The Food and Drug Administration approved olaparib (Lynparza, AstraZeneca) for deleterious or suspected deleterious germline or somatic homologous recombination repair (HRR) gene-mutated metastatic castration-resistant prostate cancer (mCRPC).
The drug is limited to use in men who have progressed following prior treatment with enzalutamide or abiraterone.
Olaparib becomes the second PARP inhibitor approved by the FDA for use in prostate cancer this week. Earlier, rucaparib (Rubraca, Clovis Oncology) wasfor use in patients with mCRPC that harbor deleterious BRCA mutations (germline and/or somatic).
Olaparib is also indicated for use in ovarian, breast, and pancreatic cancers.
The FDA also approved two companion diagnostic devices for treatment with olaparib: the FoundationOne CDx test (Foundation Medicine) for the selection of patients carrying HRR gene alterations and the BRACAnalysis CDx test (Myriad Genetic Laboratories) for the selection of patients carrying germline BRCA1/2 alterations.
The approval was based on results from the open-label, multicenter PROfound trial, which randomly assigned 387 patients to olaparib 300 mg twice daily and to investigator’s choice of enzalutamide or abiraterone acetate. All patients received a GnRH analogue or had prior bilateral orchiectomy.
The study involved two cohorts. Patients with mutations in either BRCA1, BRCA2, or ATM were randomly assigned in cohort A (n = 245); patients with mutations among 12 other genes involved in the HRR pathway were randomly assigned in cohort B (n = 142); those with co-mutations were assigned to cohort A.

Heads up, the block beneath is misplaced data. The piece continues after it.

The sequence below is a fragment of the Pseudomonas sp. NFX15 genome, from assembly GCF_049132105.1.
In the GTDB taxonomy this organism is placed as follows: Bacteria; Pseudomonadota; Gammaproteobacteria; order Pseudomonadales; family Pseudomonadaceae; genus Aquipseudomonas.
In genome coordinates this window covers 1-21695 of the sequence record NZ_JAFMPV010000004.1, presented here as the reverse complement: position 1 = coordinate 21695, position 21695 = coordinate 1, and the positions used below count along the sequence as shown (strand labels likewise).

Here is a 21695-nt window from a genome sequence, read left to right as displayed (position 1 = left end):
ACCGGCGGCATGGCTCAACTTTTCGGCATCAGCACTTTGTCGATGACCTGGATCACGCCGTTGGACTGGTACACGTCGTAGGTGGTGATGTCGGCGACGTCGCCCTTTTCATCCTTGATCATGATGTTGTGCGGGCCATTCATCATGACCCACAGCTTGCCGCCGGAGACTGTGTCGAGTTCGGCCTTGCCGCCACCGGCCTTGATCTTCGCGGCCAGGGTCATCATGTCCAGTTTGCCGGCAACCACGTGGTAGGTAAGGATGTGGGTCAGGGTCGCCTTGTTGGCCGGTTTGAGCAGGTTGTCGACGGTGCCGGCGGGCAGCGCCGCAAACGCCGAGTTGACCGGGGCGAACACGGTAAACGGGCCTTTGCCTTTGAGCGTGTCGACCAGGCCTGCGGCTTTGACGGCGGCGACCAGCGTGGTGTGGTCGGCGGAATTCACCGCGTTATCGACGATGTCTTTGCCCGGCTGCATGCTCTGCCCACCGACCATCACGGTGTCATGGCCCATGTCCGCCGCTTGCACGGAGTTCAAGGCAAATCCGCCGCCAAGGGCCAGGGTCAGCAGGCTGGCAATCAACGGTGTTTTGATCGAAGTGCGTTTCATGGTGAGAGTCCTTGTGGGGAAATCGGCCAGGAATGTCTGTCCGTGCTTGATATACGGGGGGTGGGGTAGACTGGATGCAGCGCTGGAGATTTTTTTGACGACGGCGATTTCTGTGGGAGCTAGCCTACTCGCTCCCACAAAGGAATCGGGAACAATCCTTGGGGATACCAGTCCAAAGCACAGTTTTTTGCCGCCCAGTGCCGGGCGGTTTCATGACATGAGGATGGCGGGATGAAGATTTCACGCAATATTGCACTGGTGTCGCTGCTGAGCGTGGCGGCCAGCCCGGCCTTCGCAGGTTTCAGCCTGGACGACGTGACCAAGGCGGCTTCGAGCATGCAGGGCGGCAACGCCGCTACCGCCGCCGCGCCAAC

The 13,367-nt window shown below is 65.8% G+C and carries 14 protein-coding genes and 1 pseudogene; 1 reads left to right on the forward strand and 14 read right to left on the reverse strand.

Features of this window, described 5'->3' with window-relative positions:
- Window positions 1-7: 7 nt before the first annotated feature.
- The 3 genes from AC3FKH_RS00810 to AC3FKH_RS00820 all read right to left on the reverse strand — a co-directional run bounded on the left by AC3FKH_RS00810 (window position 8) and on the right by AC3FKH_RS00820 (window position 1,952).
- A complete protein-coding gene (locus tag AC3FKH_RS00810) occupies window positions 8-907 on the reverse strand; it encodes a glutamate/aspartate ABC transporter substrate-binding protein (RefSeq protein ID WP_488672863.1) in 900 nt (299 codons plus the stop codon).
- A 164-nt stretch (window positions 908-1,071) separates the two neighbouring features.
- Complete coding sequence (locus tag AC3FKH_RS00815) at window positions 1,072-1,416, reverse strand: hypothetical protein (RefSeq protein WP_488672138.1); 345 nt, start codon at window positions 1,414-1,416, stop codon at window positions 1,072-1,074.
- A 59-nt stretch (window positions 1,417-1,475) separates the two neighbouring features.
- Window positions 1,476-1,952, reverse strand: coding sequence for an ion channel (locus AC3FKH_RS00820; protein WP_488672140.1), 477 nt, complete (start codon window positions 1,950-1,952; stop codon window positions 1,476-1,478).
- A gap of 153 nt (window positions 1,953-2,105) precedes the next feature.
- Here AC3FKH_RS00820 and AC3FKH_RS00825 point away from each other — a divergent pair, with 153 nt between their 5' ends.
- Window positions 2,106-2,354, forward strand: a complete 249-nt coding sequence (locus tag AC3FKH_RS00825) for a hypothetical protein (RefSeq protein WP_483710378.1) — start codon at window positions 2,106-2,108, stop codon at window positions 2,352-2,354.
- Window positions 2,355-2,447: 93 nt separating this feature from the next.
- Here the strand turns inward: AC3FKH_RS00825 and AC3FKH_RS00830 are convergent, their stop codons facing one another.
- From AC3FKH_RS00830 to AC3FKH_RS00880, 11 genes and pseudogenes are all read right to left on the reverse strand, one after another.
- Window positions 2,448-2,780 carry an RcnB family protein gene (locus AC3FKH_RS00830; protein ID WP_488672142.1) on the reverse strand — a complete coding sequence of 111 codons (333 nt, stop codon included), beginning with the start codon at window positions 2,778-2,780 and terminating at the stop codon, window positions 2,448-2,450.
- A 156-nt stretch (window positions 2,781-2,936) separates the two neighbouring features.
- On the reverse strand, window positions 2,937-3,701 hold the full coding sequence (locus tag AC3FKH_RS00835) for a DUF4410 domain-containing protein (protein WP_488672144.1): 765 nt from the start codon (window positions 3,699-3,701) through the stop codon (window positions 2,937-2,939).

The major efficacy outcome of the trial was radiological progression-free survival (rPFS) (cohort A).
In cohort A, patients receiving olaparib had a median rPFS of 7.4 months vs 3.6 months among patients receiving investigator’s choice (hazard ratio [HR], 0.34; P < .0001). Median overall survival was 19.1 months vs 14.7 months (HR, 0.69; P = .0175) and the overall response rate was 33% vs 2% (P < .0001).
In cohort A+B, patients receiving olaparib had a median rPFS of 5.8 months vs 3.5 months among patients receiving investigator’s choice (HR, 0.49; P < .0001).
The study results wereat the 2019 annual meeting of the European Society for Medical Oncology. At that time, study investigator Maha Hussain, MD, Northwestern University, Chicago, said the rPFS result and other outcomes were a “remarkable achievement” in such heavily pretreated patients with prostate cancer.
Patients with prostate cancer should now undergo genetic testing of tumor tissue to identify the roughly 30% of patients who can benefit – as is already routinely being done for breast, ovarian, and lung cancer, said experts at ESMO.
The most common adverse reactions with olaparib (≥10% of patients) were anemia, nausea, fatigue (including asthenia), decreased appetite, diarrhea, vomiting, thrombocytopenia, cough, and dyspnea. Venous thromboembolic events, including pulmonary embolism, occurred in 7% of patients randomly assigned to olaparib, compared with 3.1% of those receiving investigator’s choice of enzalutamide or abiraterone.
Olaparib carries the warning that myelodysplastic syndrome/acute myeloid leukemia (MDS/AML) occurred in <1.5% of patients exposed to it as a monotherapy, and that the majority of events had a fatal outcome.
The recommended olaparib dose is 300 mg taken orally twice daily, with or without food.
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